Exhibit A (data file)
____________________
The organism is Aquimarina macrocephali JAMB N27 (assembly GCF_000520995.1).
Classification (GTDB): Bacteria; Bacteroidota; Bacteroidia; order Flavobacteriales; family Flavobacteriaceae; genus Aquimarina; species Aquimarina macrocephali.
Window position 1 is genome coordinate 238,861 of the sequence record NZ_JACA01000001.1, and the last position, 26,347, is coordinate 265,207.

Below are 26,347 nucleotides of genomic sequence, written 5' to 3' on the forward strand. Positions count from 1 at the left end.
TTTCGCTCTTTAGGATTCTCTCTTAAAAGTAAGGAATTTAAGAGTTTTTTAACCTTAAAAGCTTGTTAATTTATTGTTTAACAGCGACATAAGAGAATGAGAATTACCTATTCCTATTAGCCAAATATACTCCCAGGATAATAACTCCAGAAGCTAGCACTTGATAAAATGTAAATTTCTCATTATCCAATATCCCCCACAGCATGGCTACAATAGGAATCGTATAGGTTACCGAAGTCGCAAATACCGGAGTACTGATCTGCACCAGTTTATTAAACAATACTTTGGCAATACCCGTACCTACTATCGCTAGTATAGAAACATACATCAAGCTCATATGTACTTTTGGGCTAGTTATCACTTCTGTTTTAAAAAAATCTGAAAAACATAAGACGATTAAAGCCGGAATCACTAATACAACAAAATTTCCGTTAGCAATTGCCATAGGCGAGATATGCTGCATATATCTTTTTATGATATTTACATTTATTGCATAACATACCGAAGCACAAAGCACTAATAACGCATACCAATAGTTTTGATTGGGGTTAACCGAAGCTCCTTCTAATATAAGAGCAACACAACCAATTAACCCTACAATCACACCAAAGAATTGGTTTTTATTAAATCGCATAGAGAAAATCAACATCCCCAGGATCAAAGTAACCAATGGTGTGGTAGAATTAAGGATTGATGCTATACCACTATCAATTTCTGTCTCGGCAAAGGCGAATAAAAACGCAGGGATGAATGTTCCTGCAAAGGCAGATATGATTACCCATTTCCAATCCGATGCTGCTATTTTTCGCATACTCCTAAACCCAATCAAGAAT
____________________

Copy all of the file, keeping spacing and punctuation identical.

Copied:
The organism is Aquimarina macrocephali JAMB N27 (assembly GCF_000520995.1).
Classification (GTDB): Bacteria; Bacteroidota; Bacteroidia; order Flavobacteriales; family Flavobacteriaceae; genus Aquimarina; species Aquimarina macrocephali.
Window position 1 is genome coordinate 238,861 of the sequence record NZ_JACA01000001.1, and the last position, 26,347, is coordinate 265,207.

Below are 26,347 nucleotides of genomic sequence, written 5' to 3' on the forward strand. Positions count from 1 at the left end.
TTTCGCTCTTTAGGATTCTCTCTTAAAAGTAAGGAATTTAAGAGTTTTTTAACCTTAAAAGCTTGTTAATTTATTGTTTAACAGCGACATAAGAGAATGAGAATTACCTATTCCTATTAGCCAAATATACTCCCAGGATAATAACTCCAGAAGCTAGCACTTGATAAAATGTAAATTTCTCATTATCCAATATCCCCCACAGCATGGCTACAATAGGAATCGTATAGGTTACCGAAGTCGCAAATACCGGAGTACTGATCTGCACCAGTTTATTAAACAATACTTTGGCAATACCCGTACCTACTATCGCTAGTATAGAAACATACATCAAGCTCATATGTACTTTTGGGCTAGTTATCACTTCTGTTTTAAAAAAATCTGAAAAACATAAGACGATTAAAGCCGGAATCACTAATACAACAAAATTTCCGTTAGCAATTGCCATAGGCGAGATATGCTGCATATATCTTTTTATGATATTTACATTTATTGCATAACATACCGAAGCACAAAGCACTAATAACGCATACCAATAGTTTTGATTGGGGTTAACCGAAGCTCCTTCTAATATAAGAGCAACACAACCAATTAACCCTACAATCACACCAAAGAATTGGTTTTTATTAAATCGCATAGAGAAAATCAACATCCCCAGGATCAAAGTAACCAATGGTGTGGTAGAATTAAGGATTGATGCTATACCACTATCAATTTCTGTCTCGGCAAAGGCGAATAAAAACGCAGGGATGAATGTTCCTGCAAAGGCAGATATGATTACCCATTTCCAATCCGATGCTGCTATTTTTCGCATACTCCTAAACCCAATCAAGAAT